Vim Dining & Desserts continues to fly under the radar for many Santa Cruzans, but wins repeat customers with its menu of new American cuisine and service with a thoughtful, personal touch on the Westside.
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When I think back on how many times I drove past Vim Dining & Desserts before finally going inside, I can’t help but shake my head in regret.
Although its location on busy Mission Street in Santa Cruz has the benefit of high visibility — you can’t miss it as you drive north toward the edge of town — the persistent traffic makes it difficult to cruise by for a good look. And when it opened in 2019, I had questions. Was it affiliated with Mission Inn & Suites, with which it shares a parking lot? Was the name a reference to “vim and vigor,” or something else?
The answer to the first question is no, Vim and Mission Suites are not connected, and yes, “Vim” is meant to evoke a revitalization of the local dining scene. But truly, the most important thing to know about this Westside gem is that, according to husband-and-wife owners Jesikah Stolaroff and Erik Skaug, at least 60% of their customers are repeat diners, and there’s a good reason for that.
Vim’s menu of new American cuisine is both creative and comforting, presented with polished and personable service in an atmosphere that balances swanky and serene. That’s a difficult bar to meet for any restaurant and it’s why many guests who visit the Art Deco-gilded neighborhood spot quickly become passionate fans. Plus, because of Stolaroff’s pastry background, the dessert menu of house-made cakes, pies and other treats might be the best in town.
“We want people to feel like this is a place to celebrate,” says Stolaroff. She and Skaug, who manages the front of the house, strive to make guests feel special through little details that make a big impact — from greeting them with complimentary sparkling wine, personalized menus that note a special occasion and a cupcake on their birthday.
“People really love knowing that effort went into making sure that they got acknowledged personally and that their special event mattered enough to be noted,” says Skaug.
Even if the only thing you’re celebrating is a last-minute babysitter, like my husband and I were on a recent Saturday night, we were pleased to receive a cone of complimentary popcorn dusted with porcini powder and nutritional yeast while we looked over the menu and cocktail list.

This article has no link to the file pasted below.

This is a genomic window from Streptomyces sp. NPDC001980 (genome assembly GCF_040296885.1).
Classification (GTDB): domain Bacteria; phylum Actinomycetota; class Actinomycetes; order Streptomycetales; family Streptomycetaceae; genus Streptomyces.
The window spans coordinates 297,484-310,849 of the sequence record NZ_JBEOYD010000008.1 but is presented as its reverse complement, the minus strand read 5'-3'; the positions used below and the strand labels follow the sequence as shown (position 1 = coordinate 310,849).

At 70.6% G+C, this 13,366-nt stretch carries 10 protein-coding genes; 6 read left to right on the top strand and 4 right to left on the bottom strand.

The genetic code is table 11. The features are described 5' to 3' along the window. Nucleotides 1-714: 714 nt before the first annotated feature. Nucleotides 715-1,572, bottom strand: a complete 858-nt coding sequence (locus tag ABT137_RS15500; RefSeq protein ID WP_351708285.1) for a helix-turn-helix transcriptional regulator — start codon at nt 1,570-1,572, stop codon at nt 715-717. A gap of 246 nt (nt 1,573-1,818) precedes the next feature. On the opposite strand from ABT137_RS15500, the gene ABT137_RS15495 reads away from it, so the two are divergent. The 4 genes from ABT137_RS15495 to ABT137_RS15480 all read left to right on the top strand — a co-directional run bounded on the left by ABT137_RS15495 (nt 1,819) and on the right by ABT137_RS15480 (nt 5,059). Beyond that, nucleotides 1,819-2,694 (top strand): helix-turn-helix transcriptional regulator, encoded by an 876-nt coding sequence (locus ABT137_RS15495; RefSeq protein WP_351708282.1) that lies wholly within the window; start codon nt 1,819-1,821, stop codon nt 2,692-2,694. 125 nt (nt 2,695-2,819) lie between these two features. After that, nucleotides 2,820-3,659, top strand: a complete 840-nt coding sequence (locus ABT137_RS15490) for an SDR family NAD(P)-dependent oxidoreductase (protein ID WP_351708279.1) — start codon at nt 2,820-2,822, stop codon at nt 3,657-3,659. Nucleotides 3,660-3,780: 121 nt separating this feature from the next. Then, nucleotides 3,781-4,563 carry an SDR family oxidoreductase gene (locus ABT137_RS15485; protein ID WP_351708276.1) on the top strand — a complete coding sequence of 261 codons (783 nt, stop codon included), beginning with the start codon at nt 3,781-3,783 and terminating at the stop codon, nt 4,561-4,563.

Our first course was a stunner — creamy burrata ($15) surrounded with both roasted and raw pickled squash, plus pepita gremolata and plush cubes of cornbread drizzled with chili-infused honey. From the butter charcuterie board ($22), we piled fresh sourdough with silky chicken-liver mousse and tangy cherry compote, as well as a nutty browned, cultured butter.
Stolaroff has a knack for making sure a variety of textures and flavors are present on every plate. My pork tenderloin ($34) with creamy parsnip puree and bitter greens would have been wonderful on its own, but the added crunch of parsnip chips and a side of three savory biscuits with warm honey made the dish truly memorable.
“It’s all about balancing. If this is rich, what can be acidic? What can be fresh, if this is starchy?” says Stolaroff of her process. “I want everything to be purposeful and then make a balanced dish.”
A former vegetarian, she cares deeply about offering compelling plant-based and gluten-free dishes that incorporate complete proteins as well as different flavors and textures. On the menu that evening, I was tempted by the vegan and gluten-free red lentil and sweet potato dahl ($32) with coconut creamed kale and avocado chutney just because it sounded so cozy.